I met a man in Bethlehem who has dedicated his life to compassion, justice, enlightenment and hope. He respects God and tradition and loves the poorest and the weakest among human beings. And he refuses to go to Church.

Published in Guest Columns

Below me the Bridgettine Sisters are chanting the office and it echoes through their guest house built into the hillside entirely out of stone, steel and tile. Outside the muezzin calls Muslims to prayer through giant loudspeakers.

TORONTO - The difference between right and wrong could be the difference between life and extinction as Earth’s climate continues to spiral out of control, a Yale University professor of forestry and religious studies told a Toronto audience Nov. 9.

Mary Evelyn Tucker is the director of Yale’s Forum on Religion and Ecology and was a frequent collaborator with the late Passionist father of ecotheology Fr. Thomas Berry. Speaking on “Future Generations and the Ethics of Climate Change” at the invitation of the University of St. Michael’s College’s Elliott Allen Institute for Theology and Ecology, Tucker made the case for an alliance between the worlds of religion and science.

While science is more comfortable with descriptive than prescriptive words about nature and cautious scientists have been reluctant to tell politicians what to do, religion has only very recently begun to address the environmental crisis and ecotheology is still rarely spoken of in seminaries. However, the state of the world’s natural systems demands the best thinking of both religion and science, said Tucker.

“We have to say continually that religion is necessary but not sufficient. We have to develop partners in science, in law, in policy,” she said.

“We need humility. We don’t have all the answers because we were late in coming to this.”

Even if there has been a widening gap between science and religion in the modern era, the world now needs the “deep spiritual resources” of world religions that have dedicated millennia to thinking about right, wrong and the common good. Religion has the ability to teach humanity to value nature as the source of life, rather than a collection of resources to be fed into the gross domestic product of nations, she said.

“We have to see environmental degradation as an ethical issue,” she said. “Until now degradation has been seen as the inevitable cost of economic growth.”

The beginnings of an ethics that addresses climate change would be a serious look at distributive justice, according to Tucker. There are already winners and losers around the globe as sea levels rise, droughts devastate farm land and more violent storms create climate refugees from New Jersey to Bangladesh. But distributive justice should also mean extending the reach of human rights to future generations who will have to live in the environment this generation leaves them.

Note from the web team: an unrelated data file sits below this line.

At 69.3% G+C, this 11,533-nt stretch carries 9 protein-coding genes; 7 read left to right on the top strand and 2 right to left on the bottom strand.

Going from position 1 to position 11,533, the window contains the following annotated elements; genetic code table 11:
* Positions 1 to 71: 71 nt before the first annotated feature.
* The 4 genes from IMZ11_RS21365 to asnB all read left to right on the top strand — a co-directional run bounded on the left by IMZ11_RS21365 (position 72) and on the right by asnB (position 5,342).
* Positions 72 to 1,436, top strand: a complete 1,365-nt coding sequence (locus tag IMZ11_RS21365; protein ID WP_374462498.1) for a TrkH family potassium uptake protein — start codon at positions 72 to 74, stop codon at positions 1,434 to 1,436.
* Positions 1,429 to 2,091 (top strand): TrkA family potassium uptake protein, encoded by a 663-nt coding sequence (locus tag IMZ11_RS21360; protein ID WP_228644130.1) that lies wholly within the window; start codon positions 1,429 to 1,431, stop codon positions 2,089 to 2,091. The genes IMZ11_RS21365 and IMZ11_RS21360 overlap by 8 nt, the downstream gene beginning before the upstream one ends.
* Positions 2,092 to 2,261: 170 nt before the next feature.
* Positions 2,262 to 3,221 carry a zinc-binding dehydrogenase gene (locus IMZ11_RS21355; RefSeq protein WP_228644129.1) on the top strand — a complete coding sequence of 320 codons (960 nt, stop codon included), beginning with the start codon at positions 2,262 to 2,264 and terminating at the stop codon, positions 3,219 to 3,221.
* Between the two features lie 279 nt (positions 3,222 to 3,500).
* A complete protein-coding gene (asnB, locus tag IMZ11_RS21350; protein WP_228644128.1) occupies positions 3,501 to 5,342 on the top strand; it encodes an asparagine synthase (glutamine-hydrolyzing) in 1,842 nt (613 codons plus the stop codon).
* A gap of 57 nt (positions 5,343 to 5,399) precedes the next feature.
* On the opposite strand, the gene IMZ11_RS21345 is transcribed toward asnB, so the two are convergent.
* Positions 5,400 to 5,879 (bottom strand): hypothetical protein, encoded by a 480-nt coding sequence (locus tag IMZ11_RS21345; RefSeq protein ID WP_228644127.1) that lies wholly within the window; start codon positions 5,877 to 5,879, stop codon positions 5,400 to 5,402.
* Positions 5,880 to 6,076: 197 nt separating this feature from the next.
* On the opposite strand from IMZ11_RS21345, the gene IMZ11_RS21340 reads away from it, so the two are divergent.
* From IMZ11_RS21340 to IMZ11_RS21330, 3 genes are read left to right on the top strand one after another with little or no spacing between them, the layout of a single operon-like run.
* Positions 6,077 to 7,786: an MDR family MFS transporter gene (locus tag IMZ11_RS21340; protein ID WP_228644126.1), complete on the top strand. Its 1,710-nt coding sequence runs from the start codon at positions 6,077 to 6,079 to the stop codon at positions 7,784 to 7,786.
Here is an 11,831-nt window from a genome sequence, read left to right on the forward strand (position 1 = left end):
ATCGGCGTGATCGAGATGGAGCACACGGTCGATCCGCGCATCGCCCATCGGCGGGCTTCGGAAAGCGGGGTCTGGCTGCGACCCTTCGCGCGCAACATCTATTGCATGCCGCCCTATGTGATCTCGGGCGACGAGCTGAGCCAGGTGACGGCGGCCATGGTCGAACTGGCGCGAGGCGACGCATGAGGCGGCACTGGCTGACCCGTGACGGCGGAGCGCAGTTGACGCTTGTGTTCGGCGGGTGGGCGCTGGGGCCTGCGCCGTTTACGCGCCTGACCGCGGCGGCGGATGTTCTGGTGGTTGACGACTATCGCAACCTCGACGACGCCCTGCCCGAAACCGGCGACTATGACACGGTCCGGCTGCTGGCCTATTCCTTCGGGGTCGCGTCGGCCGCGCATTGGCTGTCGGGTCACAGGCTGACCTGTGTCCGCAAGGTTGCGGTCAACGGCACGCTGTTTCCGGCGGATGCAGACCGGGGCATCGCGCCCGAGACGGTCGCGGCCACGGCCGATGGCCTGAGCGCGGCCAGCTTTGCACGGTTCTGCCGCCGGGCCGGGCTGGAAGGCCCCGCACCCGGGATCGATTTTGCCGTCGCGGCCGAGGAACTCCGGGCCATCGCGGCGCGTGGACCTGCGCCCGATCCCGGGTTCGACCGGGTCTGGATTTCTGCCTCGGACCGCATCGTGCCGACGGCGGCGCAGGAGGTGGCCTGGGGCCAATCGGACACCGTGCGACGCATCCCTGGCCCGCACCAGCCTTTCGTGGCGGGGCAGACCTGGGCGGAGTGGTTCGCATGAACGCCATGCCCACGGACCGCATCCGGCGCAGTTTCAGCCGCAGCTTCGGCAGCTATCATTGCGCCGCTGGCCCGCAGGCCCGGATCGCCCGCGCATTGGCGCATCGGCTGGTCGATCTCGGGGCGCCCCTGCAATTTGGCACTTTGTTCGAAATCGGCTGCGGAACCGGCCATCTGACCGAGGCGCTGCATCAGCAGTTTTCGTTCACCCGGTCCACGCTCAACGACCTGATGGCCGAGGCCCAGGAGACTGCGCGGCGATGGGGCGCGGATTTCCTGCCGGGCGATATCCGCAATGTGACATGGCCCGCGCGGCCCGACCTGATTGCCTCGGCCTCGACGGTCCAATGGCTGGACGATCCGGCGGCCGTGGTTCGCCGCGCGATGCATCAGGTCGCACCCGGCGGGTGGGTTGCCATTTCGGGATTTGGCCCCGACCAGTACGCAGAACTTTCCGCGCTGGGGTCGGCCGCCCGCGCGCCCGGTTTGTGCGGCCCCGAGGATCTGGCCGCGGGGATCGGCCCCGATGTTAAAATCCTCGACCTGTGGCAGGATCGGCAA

While an ethic of rights might set minimum standards, drawing lines which must not be crossed, a true environmental ethic would concern itself with much more than the minimum. As nature always seeks flourishing, so should our ethics.

Our ethics should be based on a clear-eyed view of human beings as a “small but indispensable part of a 14-billion-year evolution,” she said. “We need an ethic that is culturally aware but also universally compelling.”

Published in Canada: Toronto-GTA

TORONTO - Faith is a difficult subject to bring up with our children, our own flesh and blood. How many of us would endure earnest talk of faith from friends? A combination of courage and psychopathology is necessary before most Christians can talk about faith with strangers. So, what chance does interfaith dialogue really have?

Brian Brown is not so easily dissuaded. The United Church minister and prolific author is convinced all we need is the right starting point.

“The most basic approach is to go to each others’ Scriptures,” he told The Catholic Register. “If we’re to understand what each other aspires to be, the place to begin is each others’ Scriptures.”

That’s the premise behind Three Testaments: Torah, Gospel and Quran. Brown has assembled Muslim, Christian and Jewish scholars to introduce modern, readable translations of the three texts. The scholars explain how the holy books of each community are used and understood within the faith they represent.